Sayings have undeniable power. These short extracts, compiled, construct a metanarrative that form the context for understanding everything else we say. In this 3-part blog series, I want to look at 3 sayings we Christians use that obscure the story of Jesus, and because, well, they just rub me the wrong way. I will break down what we say, the problem it creates, and how to say it better. In my first post, I discussed inviting people to church, and in the second, asking Jesus into your heart. Now, bear with me on #3: “Jesus is your ticket to heaven.” Yes, we have to stop saying this.
What We Say
You’re on the fast track to hell, along with everyone else in the handbasket. But it’s not (solely) your fault; you didn’t know about Jesus and that’s why you’re going there. Don’t you want to go to heaven? It’s a wonderful place, where you’ll see everyone you know and love. The God you don’t yet know is going to be there. And you get to live eternally in this wonderful place. Why wouldn’t you want to be there? It’s undeniably the place to be. Accept Jesus and you get a one way ticket out of hell and into heaven. Sound good? Sweet, let’s pray.
The “Jesus is your ticket to heaven” saying, or any variation thereof, is at it’s worst gunboat evangelism, escapism in the middle, and on the extreme end narcissistic individualism. It is also inaccurate.
Gunboat evangelism only encourages shallow conversion without discipleship. It also violates the spirit of the gospel. Jesus does say “Repent, for the kingdom of God is at hand!”, but Jesus doesn’t go for gunboat evangelism; he doesn’t say love me or else. He warns us of not only our sins but the entire state of sin the world is in. The need for conversion is only the first step towards change.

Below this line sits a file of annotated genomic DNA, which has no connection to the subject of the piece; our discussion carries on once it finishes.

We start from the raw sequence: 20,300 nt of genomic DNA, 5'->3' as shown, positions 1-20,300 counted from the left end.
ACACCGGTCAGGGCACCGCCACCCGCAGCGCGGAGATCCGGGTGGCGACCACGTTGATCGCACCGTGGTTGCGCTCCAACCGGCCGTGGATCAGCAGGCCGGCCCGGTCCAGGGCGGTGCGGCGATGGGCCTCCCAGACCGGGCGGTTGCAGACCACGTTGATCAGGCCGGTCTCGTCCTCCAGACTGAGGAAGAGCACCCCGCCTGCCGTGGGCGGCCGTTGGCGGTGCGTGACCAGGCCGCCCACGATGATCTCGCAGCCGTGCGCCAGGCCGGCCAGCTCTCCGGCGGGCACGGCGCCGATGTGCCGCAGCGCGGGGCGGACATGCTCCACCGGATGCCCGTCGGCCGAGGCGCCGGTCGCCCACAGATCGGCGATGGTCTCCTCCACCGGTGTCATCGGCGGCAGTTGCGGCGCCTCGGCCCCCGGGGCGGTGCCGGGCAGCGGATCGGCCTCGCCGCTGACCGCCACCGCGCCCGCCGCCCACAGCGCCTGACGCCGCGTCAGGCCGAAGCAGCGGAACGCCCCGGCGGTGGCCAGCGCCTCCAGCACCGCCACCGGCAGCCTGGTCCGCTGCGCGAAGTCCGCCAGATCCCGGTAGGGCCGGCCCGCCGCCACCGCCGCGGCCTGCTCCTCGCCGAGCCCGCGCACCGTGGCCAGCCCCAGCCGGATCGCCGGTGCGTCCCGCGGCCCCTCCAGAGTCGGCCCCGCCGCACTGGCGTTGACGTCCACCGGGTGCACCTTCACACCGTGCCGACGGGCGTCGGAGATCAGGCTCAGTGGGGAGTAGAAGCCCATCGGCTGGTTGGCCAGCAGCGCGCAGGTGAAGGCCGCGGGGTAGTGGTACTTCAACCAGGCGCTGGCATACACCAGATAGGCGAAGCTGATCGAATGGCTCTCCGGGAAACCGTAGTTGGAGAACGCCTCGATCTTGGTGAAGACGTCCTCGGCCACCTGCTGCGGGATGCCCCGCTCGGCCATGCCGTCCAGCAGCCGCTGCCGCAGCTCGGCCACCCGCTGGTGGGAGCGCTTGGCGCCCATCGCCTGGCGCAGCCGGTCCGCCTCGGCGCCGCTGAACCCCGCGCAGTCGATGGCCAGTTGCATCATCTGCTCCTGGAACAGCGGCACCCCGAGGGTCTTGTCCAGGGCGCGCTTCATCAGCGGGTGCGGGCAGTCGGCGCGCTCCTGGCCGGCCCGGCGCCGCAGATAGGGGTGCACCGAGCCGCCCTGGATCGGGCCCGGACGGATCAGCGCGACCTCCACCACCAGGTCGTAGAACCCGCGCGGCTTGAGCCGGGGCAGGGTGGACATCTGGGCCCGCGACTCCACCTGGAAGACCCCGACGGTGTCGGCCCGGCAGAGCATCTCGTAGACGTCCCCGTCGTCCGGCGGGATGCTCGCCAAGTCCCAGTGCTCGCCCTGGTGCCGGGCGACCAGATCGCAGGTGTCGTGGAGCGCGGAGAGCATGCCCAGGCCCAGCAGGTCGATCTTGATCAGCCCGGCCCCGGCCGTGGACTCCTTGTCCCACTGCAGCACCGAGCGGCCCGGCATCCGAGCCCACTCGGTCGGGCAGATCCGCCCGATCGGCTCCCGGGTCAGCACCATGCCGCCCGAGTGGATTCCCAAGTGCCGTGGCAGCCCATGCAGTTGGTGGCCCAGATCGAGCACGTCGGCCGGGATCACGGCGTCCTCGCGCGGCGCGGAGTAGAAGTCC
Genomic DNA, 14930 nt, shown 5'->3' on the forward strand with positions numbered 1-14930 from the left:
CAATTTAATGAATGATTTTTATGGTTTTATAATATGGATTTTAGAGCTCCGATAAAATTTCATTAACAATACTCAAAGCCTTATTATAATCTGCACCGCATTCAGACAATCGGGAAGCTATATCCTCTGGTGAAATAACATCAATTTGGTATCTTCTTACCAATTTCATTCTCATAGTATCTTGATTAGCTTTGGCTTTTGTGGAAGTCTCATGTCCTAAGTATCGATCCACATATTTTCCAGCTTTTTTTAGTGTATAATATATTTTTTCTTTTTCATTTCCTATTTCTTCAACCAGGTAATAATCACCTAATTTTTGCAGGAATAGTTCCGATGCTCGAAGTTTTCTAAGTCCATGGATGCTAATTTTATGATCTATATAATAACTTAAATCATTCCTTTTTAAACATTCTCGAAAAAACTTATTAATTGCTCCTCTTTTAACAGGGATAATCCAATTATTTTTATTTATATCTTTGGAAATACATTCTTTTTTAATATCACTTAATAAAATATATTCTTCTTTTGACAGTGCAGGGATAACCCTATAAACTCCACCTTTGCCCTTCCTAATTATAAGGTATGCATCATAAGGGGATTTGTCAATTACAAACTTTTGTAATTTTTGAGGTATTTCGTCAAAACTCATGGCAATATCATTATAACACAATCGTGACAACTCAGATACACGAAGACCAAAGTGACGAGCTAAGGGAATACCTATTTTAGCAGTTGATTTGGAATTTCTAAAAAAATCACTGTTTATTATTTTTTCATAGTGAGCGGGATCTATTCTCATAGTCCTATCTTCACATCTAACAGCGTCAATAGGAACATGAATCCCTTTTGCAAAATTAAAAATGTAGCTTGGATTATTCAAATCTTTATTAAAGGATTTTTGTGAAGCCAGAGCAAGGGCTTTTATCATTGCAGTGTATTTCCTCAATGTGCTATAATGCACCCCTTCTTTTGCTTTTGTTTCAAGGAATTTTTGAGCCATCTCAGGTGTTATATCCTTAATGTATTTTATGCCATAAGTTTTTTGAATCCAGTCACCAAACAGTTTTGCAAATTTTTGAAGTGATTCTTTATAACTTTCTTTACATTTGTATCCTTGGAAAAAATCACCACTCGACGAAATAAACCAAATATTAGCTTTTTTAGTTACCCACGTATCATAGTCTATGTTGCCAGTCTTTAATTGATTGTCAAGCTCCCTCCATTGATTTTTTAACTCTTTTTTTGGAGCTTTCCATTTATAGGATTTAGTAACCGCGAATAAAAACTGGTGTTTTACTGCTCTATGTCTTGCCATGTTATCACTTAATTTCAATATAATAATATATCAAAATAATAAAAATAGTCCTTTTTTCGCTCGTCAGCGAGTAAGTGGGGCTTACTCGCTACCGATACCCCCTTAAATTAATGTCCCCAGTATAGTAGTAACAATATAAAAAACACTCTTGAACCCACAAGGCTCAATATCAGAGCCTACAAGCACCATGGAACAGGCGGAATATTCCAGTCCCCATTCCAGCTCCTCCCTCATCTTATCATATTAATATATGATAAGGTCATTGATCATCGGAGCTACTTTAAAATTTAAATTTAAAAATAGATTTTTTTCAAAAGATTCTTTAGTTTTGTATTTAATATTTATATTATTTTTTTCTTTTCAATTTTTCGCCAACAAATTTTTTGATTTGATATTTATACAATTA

Hell is real. The adversary is real. I won’t deny those truths. The world actually is going to hell in a handbasket, but a counteracting force is also at work in the world: the kingdom of God. Planted by Jesus and nurtured (or at least we try) by his Church, the kingdom of God is a seed that though small will grow to be the largest tree, a little bit of yeast that will work throughout the dough. Jesus talked far more about the kingdom of heaven coming to earth than he did speak of us going to heaven when we die. Jesus came not to take us out of the world, but to change us that we might be changemakers in the world.